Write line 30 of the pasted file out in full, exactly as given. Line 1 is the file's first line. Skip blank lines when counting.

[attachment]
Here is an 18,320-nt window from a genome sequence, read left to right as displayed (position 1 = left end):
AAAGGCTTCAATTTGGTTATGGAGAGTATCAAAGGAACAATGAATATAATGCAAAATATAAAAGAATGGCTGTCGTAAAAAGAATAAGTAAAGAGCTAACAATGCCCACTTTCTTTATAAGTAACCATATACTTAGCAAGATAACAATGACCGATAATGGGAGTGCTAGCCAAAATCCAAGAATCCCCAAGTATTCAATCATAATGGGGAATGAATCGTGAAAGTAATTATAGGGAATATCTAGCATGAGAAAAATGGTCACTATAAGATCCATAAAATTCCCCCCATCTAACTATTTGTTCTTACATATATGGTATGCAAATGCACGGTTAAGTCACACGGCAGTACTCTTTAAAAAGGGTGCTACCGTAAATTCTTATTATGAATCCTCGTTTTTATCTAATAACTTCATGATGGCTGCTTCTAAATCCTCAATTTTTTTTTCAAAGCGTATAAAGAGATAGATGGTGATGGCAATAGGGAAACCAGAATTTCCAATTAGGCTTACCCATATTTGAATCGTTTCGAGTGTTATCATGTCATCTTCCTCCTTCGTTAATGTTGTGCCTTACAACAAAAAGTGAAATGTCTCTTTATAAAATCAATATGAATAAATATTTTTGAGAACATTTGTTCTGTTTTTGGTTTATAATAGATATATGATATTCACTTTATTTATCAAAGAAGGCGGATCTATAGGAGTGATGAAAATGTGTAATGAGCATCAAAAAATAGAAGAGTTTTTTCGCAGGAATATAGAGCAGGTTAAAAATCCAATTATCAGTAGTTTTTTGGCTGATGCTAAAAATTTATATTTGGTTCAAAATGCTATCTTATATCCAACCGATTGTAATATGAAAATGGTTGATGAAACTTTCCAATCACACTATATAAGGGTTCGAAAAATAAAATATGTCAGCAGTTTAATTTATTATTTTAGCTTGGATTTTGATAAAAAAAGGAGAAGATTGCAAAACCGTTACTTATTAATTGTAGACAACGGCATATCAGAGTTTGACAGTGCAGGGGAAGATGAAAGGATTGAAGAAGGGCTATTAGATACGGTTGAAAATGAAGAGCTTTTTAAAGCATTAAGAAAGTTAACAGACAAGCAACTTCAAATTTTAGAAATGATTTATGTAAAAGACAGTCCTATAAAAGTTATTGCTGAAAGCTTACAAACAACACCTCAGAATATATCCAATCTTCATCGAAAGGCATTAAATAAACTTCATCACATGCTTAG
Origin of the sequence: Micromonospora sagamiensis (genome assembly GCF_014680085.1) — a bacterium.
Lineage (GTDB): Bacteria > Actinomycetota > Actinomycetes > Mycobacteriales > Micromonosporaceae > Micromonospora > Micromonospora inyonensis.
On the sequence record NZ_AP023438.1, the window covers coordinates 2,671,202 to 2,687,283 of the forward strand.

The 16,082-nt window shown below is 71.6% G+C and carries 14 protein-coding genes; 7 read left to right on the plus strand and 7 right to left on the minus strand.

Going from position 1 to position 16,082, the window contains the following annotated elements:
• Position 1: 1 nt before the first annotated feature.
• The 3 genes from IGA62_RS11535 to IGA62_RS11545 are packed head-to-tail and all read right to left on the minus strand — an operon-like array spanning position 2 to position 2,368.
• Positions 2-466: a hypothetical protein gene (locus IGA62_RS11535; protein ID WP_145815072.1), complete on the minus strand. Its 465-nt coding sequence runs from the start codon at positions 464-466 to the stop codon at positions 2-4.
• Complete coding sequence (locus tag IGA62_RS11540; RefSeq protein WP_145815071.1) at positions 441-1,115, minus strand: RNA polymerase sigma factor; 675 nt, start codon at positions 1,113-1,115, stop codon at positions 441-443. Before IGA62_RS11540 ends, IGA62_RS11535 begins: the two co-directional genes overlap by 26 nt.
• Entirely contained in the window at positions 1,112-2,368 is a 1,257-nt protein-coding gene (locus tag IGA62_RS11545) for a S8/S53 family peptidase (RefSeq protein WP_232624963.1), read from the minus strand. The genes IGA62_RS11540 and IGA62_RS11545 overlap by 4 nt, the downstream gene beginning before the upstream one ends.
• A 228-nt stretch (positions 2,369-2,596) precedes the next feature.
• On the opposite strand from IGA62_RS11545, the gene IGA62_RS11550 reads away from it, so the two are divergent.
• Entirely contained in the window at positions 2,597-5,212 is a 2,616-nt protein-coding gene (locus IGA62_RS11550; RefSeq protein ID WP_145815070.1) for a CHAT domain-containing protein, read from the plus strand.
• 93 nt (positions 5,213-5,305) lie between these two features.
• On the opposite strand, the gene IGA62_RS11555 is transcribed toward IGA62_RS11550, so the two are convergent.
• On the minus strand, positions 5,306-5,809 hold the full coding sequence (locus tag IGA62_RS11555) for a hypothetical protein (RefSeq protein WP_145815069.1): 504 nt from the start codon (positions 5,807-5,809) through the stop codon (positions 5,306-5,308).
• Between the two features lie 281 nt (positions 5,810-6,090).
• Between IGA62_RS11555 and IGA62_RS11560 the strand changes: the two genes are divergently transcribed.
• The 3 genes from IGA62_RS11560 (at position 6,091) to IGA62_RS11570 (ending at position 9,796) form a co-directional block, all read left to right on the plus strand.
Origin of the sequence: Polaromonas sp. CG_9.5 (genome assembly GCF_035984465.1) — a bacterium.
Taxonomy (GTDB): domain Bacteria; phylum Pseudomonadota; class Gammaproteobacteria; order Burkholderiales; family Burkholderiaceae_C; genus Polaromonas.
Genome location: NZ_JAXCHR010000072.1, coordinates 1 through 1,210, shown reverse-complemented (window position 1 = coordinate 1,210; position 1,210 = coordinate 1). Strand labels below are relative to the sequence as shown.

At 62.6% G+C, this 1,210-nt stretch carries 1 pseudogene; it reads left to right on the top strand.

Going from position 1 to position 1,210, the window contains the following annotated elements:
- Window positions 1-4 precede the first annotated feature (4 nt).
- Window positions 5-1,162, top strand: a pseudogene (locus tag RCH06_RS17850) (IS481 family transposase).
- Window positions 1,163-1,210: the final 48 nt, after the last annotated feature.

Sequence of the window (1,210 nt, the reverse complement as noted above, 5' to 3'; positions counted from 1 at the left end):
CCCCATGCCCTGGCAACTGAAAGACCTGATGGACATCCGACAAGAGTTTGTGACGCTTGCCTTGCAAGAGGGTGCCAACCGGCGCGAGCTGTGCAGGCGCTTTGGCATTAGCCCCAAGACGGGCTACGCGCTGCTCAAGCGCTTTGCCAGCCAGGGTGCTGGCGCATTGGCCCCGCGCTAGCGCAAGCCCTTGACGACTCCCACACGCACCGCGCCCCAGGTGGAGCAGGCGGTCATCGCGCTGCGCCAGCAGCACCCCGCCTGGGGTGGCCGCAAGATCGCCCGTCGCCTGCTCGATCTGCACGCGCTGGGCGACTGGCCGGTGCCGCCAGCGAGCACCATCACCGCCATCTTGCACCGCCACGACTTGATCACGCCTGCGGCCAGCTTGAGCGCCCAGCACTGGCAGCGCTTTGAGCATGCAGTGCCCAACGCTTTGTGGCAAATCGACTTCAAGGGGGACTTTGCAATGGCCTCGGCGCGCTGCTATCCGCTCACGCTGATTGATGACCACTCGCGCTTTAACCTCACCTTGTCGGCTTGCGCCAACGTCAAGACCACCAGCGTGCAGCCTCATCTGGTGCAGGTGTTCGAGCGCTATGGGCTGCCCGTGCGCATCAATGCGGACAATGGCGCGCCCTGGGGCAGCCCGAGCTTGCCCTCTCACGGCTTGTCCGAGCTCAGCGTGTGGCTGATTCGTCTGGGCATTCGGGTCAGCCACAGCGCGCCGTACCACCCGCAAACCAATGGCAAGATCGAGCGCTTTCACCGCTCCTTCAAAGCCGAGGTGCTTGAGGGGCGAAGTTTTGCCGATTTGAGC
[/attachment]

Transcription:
Sequence of the window (1,210 nt, the reverse complement as noted above, 5' to 3'; positions counted from 1 at the left end):